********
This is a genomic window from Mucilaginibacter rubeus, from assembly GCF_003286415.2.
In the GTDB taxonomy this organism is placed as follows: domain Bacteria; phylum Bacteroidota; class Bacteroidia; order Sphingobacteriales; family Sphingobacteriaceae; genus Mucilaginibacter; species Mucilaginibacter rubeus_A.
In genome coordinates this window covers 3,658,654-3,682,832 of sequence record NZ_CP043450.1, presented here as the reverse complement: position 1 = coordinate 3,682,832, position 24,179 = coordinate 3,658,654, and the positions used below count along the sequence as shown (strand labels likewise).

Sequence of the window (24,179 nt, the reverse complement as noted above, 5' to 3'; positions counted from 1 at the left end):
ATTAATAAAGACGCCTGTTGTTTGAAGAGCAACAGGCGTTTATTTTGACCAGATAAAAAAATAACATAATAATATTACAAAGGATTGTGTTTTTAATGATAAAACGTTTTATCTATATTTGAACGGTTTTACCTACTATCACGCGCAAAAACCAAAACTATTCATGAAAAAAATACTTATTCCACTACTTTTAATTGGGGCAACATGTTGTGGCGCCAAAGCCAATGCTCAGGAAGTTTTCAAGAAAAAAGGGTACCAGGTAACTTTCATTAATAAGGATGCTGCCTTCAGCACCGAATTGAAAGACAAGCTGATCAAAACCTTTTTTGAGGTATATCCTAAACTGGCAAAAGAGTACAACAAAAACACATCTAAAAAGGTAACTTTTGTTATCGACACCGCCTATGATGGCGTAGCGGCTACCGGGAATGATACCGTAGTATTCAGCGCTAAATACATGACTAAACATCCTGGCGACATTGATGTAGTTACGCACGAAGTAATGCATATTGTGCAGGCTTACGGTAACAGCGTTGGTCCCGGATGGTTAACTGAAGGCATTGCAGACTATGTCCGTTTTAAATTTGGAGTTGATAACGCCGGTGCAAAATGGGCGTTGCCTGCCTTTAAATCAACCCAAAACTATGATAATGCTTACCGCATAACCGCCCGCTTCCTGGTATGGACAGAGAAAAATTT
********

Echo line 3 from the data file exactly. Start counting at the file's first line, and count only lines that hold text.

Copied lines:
In genome coordinates this window covers 3,658,654-3,682,832 of sequence record NZ_CP043450.1, presented here as the reverse complement: position 1 = coordinate 3,682,832, position 24,179 = coordinate 3,658,654, and the positions used below count along the sequence as shown (strand labels likewise).